During work on the new Mercedes-Benz E-class, the manufacturer spent an average of £8.2 million every week developing the car.
It kept this pace up for two solid years until it was happy with the result, dispensing with the thick end of £1.6 billion.
For this sort of money, you would expect the final product to be nothing short of perfect, particularly considering this car has to contend with the new BMW 5-series which was put to the test by Fleet NewsNet last week.
Of the 11,000 E-classes that Mercedes-Benz hopes to sell each year, it originally expected half to be CDI diesel models, but recent figures suggest this figure could be more than 70%.
At launch, the company offered an E220 CDI and E270 CDI and the range is now complete with the addition of an E320 CDI model.
The 2.7-litre five-cylinder diesel in the E270 CDI has had power upped by 7bhp to 177bhp, and torque by 10% to 313 lb-ft, while the 150bhp four cylinder 2.2 in the E220 CDI has the same power and torque hike as the larger unit, offering 250lb-ft at 2,000rpm.
The E270 CDI achieves 41.5mpg on the combined cycle, the 220 slightly better at 42.2mpg. Acceleration is closely matched as well, as are carbon dioxide levels: 167 g/km for the smaller engine against 172g/km for the larger.
At the top of the range, the E320 CDI offers a lot more power, with 204bhp and 368lb-ft of torque from as low as 1,800rpm. This is enough to push it from 0-62mph in 7.7 seconds and on to 151mph.
You would imagine that the price of performance is worse economy, but it remains above 40mpg and during our test week, despite some press-on driving, the on-board computer was suggesting an average economy figure of 42mpg.
Furthermore, emissions are encouragingly low, at 183g/km, meaning drivers pay tax on 23% of the P11d price, which is less than some upper-medium petrol cars. With a P11d value of £33,380, a 40% taxpayer would have a taxable benefit of £7,677, equating to an annual tax bill of £3,070, or £255 a month.
The new model's looks have quickly dated the old E-class. Where the old model now looks slightly frumpy, the new version's angled headlamps give it a sleek appearance, which is impressive considering the bulk of the car.
Seen in its best light, for example as the star transport in the sci-fi blockbuster Men In Black II (with a few hidden gadgets fitted unavailable from the factory), little compares to this for 'stare' value.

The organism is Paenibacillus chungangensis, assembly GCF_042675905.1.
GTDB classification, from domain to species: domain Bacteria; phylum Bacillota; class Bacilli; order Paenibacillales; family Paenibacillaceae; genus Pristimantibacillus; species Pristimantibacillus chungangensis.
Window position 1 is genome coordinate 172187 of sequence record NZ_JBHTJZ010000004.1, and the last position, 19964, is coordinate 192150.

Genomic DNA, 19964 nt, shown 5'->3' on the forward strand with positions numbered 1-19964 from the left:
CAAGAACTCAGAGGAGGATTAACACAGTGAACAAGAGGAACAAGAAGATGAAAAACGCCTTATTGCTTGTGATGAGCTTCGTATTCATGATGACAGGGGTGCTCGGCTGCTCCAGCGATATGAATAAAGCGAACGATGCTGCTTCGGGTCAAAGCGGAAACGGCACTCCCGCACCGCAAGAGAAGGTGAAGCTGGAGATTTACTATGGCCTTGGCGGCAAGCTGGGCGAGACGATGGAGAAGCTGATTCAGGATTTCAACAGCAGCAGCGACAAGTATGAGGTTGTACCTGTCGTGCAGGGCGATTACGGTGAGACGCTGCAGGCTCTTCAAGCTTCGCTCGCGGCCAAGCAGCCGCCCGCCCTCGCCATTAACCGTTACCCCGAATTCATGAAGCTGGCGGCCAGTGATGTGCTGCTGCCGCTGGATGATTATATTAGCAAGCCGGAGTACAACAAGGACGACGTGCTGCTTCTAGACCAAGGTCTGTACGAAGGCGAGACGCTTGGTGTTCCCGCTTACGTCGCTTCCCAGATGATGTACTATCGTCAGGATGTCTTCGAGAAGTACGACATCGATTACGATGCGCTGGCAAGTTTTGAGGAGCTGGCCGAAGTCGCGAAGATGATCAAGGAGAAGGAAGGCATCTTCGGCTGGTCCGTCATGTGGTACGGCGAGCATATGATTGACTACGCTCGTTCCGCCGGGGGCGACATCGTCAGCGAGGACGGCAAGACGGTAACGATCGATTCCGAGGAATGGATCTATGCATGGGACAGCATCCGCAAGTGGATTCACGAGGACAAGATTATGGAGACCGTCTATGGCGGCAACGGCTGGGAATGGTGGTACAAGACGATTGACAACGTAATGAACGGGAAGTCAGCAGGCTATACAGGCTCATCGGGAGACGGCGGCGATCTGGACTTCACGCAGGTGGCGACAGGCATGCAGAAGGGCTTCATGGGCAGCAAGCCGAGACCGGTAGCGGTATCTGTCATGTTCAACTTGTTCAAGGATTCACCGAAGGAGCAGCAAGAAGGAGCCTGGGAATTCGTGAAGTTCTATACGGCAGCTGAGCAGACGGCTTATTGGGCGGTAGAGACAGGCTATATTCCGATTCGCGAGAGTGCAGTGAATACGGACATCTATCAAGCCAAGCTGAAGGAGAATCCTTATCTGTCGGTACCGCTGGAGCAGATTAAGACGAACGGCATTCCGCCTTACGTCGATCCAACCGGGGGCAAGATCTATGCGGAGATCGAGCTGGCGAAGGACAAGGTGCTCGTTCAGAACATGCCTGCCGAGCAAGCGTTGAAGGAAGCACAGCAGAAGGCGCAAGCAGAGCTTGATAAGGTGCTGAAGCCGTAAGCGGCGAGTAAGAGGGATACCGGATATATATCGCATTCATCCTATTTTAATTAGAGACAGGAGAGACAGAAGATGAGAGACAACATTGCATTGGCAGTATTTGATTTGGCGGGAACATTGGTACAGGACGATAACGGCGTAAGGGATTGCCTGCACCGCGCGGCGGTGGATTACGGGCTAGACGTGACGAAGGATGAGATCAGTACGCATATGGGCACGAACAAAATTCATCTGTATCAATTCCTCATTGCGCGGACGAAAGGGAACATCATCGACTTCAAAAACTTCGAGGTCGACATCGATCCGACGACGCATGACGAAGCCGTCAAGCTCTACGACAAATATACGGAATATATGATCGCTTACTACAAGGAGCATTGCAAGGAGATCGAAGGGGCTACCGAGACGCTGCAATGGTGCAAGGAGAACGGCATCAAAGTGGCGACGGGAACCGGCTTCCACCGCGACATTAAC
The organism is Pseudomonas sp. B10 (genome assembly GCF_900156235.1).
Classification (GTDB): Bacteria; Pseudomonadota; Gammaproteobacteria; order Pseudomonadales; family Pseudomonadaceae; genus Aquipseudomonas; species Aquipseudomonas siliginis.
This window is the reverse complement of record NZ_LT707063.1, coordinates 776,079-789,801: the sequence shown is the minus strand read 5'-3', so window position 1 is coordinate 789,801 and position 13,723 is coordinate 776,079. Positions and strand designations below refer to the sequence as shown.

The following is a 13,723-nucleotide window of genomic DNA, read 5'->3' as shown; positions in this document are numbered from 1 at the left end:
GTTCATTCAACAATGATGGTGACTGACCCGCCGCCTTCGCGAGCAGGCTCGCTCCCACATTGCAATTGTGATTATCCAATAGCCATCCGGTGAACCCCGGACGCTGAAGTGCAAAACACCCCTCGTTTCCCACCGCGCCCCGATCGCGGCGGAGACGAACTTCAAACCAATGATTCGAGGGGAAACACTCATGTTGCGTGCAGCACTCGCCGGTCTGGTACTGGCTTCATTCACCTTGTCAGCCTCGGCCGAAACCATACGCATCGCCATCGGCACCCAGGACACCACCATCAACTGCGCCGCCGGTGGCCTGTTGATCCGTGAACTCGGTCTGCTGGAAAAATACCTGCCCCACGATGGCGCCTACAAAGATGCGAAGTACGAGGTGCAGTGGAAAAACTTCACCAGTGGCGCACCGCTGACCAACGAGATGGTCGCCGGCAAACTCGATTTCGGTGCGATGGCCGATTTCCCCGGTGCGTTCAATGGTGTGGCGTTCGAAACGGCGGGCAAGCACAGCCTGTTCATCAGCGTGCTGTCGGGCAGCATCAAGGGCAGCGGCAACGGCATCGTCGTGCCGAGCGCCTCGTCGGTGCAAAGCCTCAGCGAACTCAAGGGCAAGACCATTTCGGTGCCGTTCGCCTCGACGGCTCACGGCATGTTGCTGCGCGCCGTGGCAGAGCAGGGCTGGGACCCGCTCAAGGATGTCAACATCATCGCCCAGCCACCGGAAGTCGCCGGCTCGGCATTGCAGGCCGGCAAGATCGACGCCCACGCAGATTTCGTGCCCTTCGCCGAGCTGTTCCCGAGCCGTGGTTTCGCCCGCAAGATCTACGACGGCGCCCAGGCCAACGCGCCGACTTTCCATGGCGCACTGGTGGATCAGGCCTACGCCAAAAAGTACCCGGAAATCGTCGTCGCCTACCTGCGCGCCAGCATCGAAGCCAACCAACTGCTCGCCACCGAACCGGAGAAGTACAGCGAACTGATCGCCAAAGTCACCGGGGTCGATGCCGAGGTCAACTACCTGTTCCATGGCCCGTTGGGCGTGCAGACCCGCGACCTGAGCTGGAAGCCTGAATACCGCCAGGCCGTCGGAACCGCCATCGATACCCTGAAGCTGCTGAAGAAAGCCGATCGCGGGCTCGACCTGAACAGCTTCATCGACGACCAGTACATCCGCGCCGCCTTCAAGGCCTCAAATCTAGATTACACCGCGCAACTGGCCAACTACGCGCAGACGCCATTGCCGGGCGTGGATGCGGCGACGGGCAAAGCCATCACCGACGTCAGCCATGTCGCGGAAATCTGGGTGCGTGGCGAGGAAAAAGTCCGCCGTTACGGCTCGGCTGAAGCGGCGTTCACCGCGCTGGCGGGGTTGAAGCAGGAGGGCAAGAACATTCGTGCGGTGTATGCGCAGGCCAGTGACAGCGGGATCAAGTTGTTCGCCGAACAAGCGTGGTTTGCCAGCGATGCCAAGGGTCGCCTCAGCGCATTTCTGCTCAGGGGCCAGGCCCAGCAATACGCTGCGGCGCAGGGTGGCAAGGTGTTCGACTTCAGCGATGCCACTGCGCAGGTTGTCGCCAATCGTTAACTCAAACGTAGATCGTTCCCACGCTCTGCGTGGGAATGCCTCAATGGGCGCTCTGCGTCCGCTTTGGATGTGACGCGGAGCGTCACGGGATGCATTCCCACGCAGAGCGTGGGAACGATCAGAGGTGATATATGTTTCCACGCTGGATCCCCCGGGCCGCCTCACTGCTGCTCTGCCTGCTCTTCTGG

The entry specification level for the E320 CDI is Elegance, with a £500 payment needed to move up to Avantgarde.
However, even the entry level brings with it a world of automotive adventure, with more airbags than you would ever hope to need and the items we now take for granted, such as ABS, brake assist, electronic stability programme, electric windows, doors mirrors and seats and rain-sensing wipers.
Also standard is the Sensotronic Brake Control System, which effectively means there is no mechanical link between the brake pedal and the brakes. This is the first time the system has appeared in a volume car.
It was pioneered in the new SL and is the world's first brake-by-wire system. The brake pedal is connected electronically to the main brake cylinder, removing the need for a vacuum-powered booster.
A microprocessor passes the braking information on to the hydraulically-activated brakes using electronic pulses. In order to maintain the driver's feel for the brakes, a special simulator uses spring pressure and hydraulics to give pedal resistance. Apparently SBC gives quicker reaction times and stopping distances are thought to be 3% shorter at 70mph.
Luckily I found out I had no physical control over the brakes after driving the car, so I was happily lunging into corners eager to test its stopping power. The brakes are impressive and need to be, as it feels a very weighty vehicle and the engine encourages enthusiastic driving.
Diesel engines have come a long way, but even Mercedes-Benz can't completely get rid of diesel clatter at start-up.
The E320 CDI has a nice, muted, wrapped-in-cotton-wool feel to it though. And rather than the traditional chugging of most units, it purrs into life and loses much of its diesel sound as the revs rise.
The transmission is typically smooth, and if you floor the throttle hard enough there is a button that prompts an immediate downchange for more power. In corners, the car always seems to find the right gear, or more often than not be in it already.
Perhaps it's a matter of the engine producing so much torque that any gear will do. The 3.2-litre V6 diesel is only available with an automatic transmission and flooring the throttle from low revs results in a short lull while the car's electronic brain considers its next move, before unleashing its power to the rear wheels – a trait not uncommon with auto boxes.
When demanding full acceleration at low speed, it can take a bit of planning, as power delivery is not as instant as you might expect.
With all the electronic devices to hand, you can afford to be a bit of a hooligan, knowing the car will – in most cases – ensure that you don't stray too far from the straight and narrow.
At motorway speeds, there is little noise from the engine and even when the revs rise, there is very little intrusion into the cosseted interior, which gives you time to think of the more important things in life, such as what the star on the bonnet is really for. I think I have the answer. As you waft along surrounded by Fleet News Award-winning luxury, the star is a special sight that gives you the perfect angle to look down your nose at other drivers who haven't had the good sense to choose an E320 CDI, just like you have.
Model: E320 CDI Elegance
Insurance group: 17
CO2: (g/km): 183
Combined economy (mpg): 40.9
Top speed (mph): 151
0-62mph (secs): 7.7
Power (bhp/rpm): 204/4200
Torque (lb-ft/rpm): 368/1,800
CAP residual value (3 years/ 60,000 miles): £14,725/44%